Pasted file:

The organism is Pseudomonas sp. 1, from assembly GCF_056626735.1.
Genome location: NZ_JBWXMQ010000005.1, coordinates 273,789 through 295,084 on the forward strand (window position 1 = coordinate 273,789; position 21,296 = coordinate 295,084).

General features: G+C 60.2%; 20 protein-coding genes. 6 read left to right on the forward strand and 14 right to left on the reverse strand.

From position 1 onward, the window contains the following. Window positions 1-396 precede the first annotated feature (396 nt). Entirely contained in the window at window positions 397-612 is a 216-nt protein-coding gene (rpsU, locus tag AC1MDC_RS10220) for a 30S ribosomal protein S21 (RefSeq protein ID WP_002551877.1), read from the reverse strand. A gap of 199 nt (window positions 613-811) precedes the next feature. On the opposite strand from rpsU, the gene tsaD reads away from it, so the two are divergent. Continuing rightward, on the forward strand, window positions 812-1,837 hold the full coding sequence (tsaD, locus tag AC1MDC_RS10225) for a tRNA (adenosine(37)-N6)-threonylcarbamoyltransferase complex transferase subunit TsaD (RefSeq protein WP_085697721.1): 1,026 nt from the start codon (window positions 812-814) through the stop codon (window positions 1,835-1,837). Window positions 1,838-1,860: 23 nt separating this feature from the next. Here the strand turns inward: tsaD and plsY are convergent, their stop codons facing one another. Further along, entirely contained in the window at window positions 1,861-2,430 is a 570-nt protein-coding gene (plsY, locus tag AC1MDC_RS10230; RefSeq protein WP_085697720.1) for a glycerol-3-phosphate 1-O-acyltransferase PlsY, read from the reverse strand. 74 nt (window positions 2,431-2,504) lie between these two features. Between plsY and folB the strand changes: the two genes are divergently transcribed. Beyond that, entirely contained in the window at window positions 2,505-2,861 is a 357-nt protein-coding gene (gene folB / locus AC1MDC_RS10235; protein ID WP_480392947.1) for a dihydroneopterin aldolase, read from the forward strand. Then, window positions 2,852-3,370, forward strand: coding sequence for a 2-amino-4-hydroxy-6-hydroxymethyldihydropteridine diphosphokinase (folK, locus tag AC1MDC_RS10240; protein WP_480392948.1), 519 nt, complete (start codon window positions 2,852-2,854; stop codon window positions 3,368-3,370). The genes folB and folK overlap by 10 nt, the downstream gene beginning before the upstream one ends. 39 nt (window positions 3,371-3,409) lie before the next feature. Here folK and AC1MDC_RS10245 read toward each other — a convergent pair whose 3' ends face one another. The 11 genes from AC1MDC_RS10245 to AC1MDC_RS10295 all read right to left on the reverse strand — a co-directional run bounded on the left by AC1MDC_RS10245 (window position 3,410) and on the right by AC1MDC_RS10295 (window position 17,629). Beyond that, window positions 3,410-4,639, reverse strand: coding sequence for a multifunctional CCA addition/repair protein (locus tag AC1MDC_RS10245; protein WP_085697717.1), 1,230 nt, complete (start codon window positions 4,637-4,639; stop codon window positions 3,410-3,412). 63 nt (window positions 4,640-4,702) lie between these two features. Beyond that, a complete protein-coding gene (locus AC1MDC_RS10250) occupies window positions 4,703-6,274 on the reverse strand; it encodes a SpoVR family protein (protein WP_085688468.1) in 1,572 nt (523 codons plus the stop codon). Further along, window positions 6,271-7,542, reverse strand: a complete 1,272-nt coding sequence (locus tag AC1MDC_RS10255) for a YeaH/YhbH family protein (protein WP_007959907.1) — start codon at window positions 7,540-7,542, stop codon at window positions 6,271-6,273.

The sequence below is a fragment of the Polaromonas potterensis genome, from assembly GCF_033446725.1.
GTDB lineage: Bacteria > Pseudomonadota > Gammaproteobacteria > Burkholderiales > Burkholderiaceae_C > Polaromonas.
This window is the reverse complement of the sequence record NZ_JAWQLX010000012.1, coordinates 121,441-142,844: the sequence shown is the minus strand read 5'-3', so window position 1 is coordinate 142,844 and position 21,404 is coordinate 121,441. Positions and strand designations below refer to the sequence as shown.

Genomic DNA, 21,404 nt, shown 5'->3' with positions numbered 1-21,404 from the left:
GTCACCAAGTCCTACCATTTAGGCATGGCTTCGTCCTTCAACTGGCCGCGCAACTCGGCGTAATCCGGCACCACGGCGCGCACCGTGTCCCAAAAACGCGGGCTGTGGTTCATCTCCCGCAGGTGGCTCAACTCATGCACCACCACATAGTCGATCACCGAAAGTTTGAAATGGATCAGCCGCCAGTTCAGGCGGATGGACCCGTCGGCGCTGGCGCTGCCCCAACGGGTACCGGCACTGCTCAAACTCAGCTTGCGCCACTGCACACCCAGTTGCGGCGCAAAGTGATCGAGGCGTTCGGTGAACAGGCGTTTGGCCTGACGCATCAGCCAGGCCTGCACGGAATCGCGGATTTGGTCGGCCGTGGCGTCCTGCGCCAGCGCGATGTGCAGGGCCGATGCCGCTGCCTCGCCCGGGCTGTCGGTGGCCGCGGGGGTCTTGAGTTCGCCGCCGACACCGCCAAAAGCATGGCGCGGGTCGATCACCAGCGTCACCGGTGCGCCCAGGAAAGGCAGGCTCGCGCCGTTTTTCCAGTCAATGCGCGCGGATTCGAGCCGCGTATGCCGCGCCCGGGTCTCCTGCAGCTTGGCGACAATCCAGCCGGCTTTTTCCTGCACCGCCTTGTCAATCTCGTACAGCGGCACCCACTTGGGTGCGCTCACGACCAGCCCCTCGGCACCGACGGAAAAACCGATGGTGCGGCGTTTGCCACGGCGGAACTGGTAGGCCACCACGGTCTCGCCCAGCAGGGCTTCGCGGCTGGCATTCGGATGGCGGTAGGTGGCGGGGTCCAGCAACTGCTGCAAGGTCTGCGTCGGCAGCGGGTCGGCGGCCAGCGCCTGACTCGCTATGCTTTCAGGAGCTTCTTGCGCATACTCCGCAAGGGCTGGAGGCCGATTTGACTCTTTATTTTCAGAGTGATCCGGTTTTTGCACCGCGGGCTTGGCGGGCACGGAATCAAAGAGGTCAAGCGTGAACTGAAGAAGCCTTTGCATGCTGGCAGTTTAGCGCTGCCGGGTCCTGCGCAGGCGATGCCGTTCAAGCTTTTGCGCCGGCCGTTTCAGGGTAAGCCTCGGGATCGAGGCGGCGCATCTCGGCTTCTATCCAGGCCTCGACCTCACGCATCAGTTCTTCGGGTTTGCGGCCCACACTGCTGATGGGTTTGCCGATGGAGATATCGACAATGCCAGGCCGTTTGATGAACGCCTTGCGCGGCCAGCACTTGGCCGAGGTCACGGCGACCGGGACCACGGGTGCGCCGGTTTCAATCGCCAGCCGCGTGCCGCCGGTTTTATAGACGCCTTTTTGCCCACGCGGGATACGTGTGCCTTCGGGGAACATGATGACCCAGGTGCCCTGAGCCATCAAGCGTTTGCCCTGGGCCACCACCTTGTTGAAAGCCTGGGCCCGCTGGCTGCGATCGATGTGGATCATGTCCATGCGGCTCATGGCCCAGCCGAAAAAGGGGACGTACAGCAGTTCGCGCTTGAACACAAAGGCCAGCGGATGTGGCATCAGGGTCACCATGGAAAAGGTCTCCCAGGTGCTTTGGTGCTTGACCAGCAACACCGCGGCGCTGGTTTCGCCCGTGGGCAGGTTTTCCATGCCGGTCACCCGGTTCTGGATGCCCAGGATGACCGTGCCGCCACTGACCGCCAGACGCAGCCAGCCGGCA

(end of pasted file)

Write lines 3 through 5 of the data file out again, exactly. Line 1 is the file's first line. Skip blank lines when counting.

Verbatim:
General features: G+C 60.2%; 20 protein-coding genes. 6 read left to right on the forward strand and 14 right to left on the reverse strand.

From position 1 onward, the window contains the following. Window positions 1-396 precede the first annotated feature (396 nt). Entirely contained in the window at window positions 397-612 is a 216-nt protein-coding gene (rpsU, locus tag AC1MDC_RS10220) for a 30S ribosomal protein S21 (RefSeq protein ID WP_002551877.1), read from the reverse strand. A gap of 199 nt (window positions 613-811) precedes the next feature. On the opposite strand from rpsU, the gene tsaD reads away from it, so the two are divergent. Continuing rightward, on the forward strand, window positions 812-1,837 hold the full coding sequence (tsaD, locus tag AC1MDC_RS10225) for a tRNA (adenosine(37)-N6)-threonylcarbamoyltransferase complex transferase subunit TsaD (RefSeq protein WP_085697721.1): 1,026 nt from the start codon (window positions 812-814) through the stop codon (window positions 1,835-1,837). Window positions 1,838-1,860: 23 nt separating this feature from the next. Here the strand turns inward: tsaD and plsY are convergent, their stop codons facing one another. Further along, entirely contained in the window at window positions 1,861-2,430 is a 570-nt protein-coding gene (plsY, locus tag AC1MDC_RS10230; RefSeq protein WP_085697720.1) for a glycerol-3-phosphate 1-O-acyltransferase PlsY, read from the reverse strand. 74 nt (window positions 2,431-2,504) lie between these two features. Between plsY and folB the strand changes: the two genes are divergently transcribed. Beyond that, entirely contained in the window at window positions 2,505-2,861 is a 357-nt protein-coding gene (gene folB / locus AC1MDC_RS10235; protein ID WP_480392947.1) for a dihydroneopterin aldolase, read from the forward strand. Then, window positions 2,852-3,370, forward strand: coding sequence for a 2-amino-4-hydroxy-6-hydroxymethyldihydropteridine diphosphokinase (folK, locus tag AC1MDC_RS10240; protein WP_480392948.1), 519 nt, complete (start codon window positions 2,852-2,854; stop codon window positions 3,368-3,370). The genes folB and folK overlap by 10 nt, the downstream gene beginning before the upstream one ends. 39 nt (window positions 3,371-3,409) lie before the next feature. Here folK and AC1MDC_RS10245 read toward each other — a convergent pair whose 3' ends face one another. The 11 genes from AC1MDC_RS10245 to AC1MDC_RS10295 all read right to left on the reverse strand — a co-directional run bounded on the left by AC1MDC_RS10245 (window position 3,410) and on the right by AC1MDC_RS10295 (window position 17,629). Beyond that, window positions 3,410-4,639, reverse strand: coding sequence for a multifunctional CCA addition/repair protein (locus tag AC1MDC_RS10245; protein WP_085697717.1), 1,230 nt, complete (start codon window positions 4,637-4,639; stop codon window positions 3,410-3,412). 63 nt (window positions 4,640-4,702) lie between these two features. Beyond that, a complete protein-coding gene (locus AC1MDC_RS10250) occupies window positions 4,703-6,274 on the reverse strand; it encodes a SpoVR family protein (protein WP_085688468.1) in 1,572 nt (523 codons plus the stop codon). Further along, window positions 6,271-7,542, reverse strand: a complete 1,272-nt coding sequence (locus tag AC1MDC_RS10255) for a YeaH/YhbH family protein (protein WP_007959907.1) — start codon at window positions 7,540-7,542, stop codon at window positions 6,271-6,273.

The sequence below is a fragment of the Polaromonas potterensis genome, from assembly GCF_033446725.1.